These two resultants Henvi and Hiv are the cause of a noise signal having the same frequency as the signal resulting from reading the magnetic leakage fields of the data of the different areas of a given track.

It is demonstrable that when the radial data density increases, the noise signal caused by the resultant Henvi equally increases.

Similarly, when the linear data density increases, it is shown that the noise signal caused by the resultant Hiv increases. It then becomes more difficult to detect any useful signal corresponding to a given data of a track of the carrier by contrast to the noise signals.

In existing practice, magnetic screening means formed by a set of thin laminations of preferably anisotropic magnetic material, which are coupled together and separated by non-magnetic layers, are placed at either side of the magnetoresistances so as to cancel the action of the resultant Hiv on their output signal. The plane of each of the laminations is perpendicular to the record carrier and to the direction of travel of the tracks. The height of these screening means (their dimension measured perpendicular to the record carrier) greatly exceeds that of the magnetoresistant elements of the transducer. In the case in which the magnetic material of the screening means is anisotropic, the axis of difficult magnetisation of these means is oriented perpendicular to the magnetic carrier, so that the magnetic field lines generated by the areas which on the same track surround the magnetic area opposite to the magnetoresistance are not intercepted by the two magnetoresistance elements.

When the linear data density reaches a value of the order of 5000 inversion of magnetic flux per centimeter (which corresponds to 5000 changes in direction of the magnetic induction), this means that the length of each elementary magnetic area is of the order of 2 to 2.5 microns, the following factors intervene:

(1) The resultant Hiv becomes substantial (of the order of the component Hf of the magnetic leakage field):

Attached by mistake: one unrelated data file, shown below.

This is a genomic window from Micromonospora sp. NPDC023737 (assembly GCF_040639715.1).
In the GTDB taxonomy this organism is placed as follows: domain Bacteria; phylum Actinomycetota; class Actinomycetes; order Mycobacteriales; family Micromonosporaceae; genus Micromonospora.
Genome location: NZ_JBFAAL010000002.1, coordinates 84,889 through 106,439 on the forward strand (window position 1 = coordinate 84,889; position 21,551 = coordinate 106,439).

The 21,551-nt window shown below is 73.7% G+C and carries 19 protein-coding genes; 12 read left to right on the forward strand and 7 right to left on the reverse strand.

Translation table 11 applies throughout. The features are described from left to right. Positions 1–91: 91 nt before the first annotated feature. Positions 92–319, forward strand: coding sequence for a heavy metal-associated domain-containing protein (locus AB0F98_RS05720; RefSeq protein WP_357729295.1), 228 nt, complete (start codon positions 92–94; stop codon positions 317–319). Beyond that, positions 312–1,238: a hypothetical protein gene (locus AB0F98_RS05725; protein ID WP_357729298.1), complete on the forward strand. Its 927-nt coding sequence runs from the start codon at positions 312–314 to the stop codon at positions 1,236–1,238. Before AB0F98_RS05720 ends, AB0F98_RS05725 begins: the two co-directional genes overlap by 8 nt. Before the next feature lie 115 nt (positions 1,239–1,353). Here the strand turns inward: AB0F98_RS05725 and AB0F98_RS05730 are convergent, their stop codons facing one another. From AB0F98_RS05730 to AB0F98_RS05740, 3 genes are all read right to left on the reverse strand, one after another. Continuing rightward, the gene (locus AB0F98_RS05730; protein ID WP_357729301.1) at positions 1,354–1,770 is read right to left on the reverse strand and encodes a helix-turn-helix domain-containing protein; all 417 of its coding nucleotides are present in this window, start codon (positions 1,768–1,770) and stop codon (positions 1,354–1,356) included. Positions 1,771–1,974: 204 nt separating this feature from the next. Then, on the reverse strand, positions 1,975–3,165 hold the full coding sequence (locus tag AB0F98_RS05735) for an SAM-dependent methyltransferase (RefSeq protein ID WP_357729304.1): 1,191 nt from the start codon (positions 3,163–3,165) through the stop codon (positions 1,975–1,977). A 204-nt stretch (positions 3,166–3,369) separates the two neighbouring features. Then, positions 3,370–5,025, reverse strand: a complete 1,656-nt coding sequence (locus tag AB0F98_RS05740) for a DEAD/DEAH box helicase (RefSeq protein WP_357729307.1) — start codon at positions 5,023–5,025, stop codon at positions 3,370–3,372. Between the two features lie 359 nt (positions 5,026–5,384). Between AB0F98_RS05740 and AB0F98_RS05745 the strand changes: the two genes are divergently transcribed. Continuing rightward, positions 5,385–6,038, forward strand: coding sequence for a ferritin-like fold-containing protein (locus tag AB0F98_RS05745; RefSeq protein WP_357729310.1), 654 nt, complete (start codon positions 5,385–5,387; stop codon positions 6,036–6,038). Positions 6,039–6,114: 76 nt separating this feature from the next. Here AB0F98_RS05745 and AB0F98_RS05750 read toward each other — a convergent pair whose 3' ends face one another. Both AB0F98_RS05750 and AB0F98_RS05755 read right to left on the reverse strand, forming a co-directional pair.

(2) The distance between the magnetic screening means and the magnetoresistance elements becomes so small (of the order of one micron) that the magnetic coupling between the magnetoresistance elements and the screening means becomes substantial.

The consequence of the two actions cited above is that a sizeable mutual induction occurs between the magnetic screening means and the magnetoresistance elements which causes appreciable modification of the magnetization in the latter (magnetization greater than the linear data density). This sizeable mutual induction results in an interference signal which may destroy the data which it is wished to read, that is to say which may wholly neutralize the effect of the component Hf of the magnetic leakage field on the two magnetoresistances.

SUMMARY OF THE INVENTION

The present invention makes it possible on the one hand to substantially eliminate the disadvantages cited above, and on the other hand to cancel the actions of the resultant Henvi caused by the immediate environment of the track P on the signal supplied by the magnetoresistances, by disposing at either side of the latter plane magnetic means parallel to the carrier (of smaller height than that of the magnetoresistances), to channel or deflect practically all the magnetic field lines forming the resultants Hiv and Henvi. The magnetic coupling between these plane magnetic means and the magnetoresistances is extremely weak.

The magnetoresistance transducer in accordance with the invention consequently makes it possible to read the data on a given track P, elementary area by elementary area, without the magnetic leakage field of a given area being disturbed by the resultant of the magnetic leakage fields of the adjacent areas situated on the same track and by the resultant of the magnetic leakage fields generated by the immediate surroundings of the track P.

In accordance with the invention, a magnetoresistance transducer for reading the data of a carrier contained within a plurality of tracks, comprises at least one magnetoresistance (MRI1 and MRI2), at right angles to the direction of travel of the data of any track P, and first and second plane magnetic means (MCHenvi1 -MCHenvi2, MCHiv1, MCHiv2) parallel to the carrier, which are situated respectively at either side of the magnetoresistance, so that when the magnetoresistance is situated opposite a given data item of the track P, the first means are positioned opposite the immediate magnetic surroundings of the track P and the second means opposite the data items of the track P situated at either side of the data item present opposite the magnetoresistance.